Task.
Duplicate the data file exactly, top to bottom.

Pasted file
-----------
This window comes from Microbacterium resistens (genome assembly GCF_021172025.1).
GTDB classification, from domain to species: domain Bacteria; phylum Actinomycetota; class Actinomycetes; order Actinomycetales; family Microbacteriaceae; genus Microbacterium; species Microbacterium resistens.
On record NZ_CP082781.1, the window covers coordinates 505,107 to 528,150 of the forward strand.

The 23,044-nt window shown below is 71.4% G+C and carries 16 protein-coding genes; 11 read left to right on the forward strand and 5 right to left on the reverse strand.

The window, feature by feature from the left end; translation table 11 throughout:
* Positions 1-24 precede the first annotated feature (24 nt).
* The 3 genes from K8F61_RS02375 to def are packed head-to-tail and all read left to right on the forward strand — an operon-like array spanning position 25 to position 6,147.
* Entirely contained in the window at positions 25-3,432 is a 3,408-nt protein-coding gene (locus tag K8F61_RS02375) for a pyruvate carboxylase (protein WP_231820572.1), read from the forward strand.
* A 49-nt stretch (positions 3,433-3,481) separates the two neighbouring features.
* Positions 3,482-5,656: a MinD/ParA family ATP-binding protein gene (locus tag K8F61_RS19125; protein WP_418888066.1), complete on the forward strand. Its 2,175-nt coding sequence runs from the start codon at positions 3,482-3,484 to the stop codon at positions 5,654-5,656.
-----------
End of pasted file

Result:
This window comes from Microbacterium resistens (genome assembly GCF_021172025.1).
GTDB classification, from domain to species: domain Bacteria; phylum Actinomycetota; class Actinomycetes; order Actinomycetales; family Microbacteriaceae; genus Microbacterium; species Microbacterium resistens.
On record NZ_CP082781.1, the window covers coordinates 505,107 to 528,150 of the forward strand.

The 23,044-nt window shown below is 71.4% G+C and carries 16 protein-coding genes; 11 read left to right on the forward strand and 5 right to left on the reverse strand.

The window, feature by feature from the left end; translation table 11 throughout:
* Positions 1-24 precede the first annotated feature (24 nt).
* The 3 genes from K8F61_RS02375 to def are packed head-to-tail and all read left to right on the forward strand — an operon-like array spanning position 25 to position 6,147.
* Entirely contained in the window at positions 25-3,432 is a 3,408-nt protein-coding gene (locus tag K8F61_RS02375) for a pyruvate carboxylase (protein WP_231820572.1), read from the forward strand.
* A 49-nt stretch (positions 3,433-3,481) separates the two neighbouring features.
* Positions 3,482-5,656: a MinD/ParA family ATP-binding protein gene (locus tag K8F61_RS19125; protein WP_418888066.1), complete on the forward strand. Its 2,175-nt coding sequence runs from the start codon at positions 3,482-3,484 to the stop codon at positions 5,654-5,656.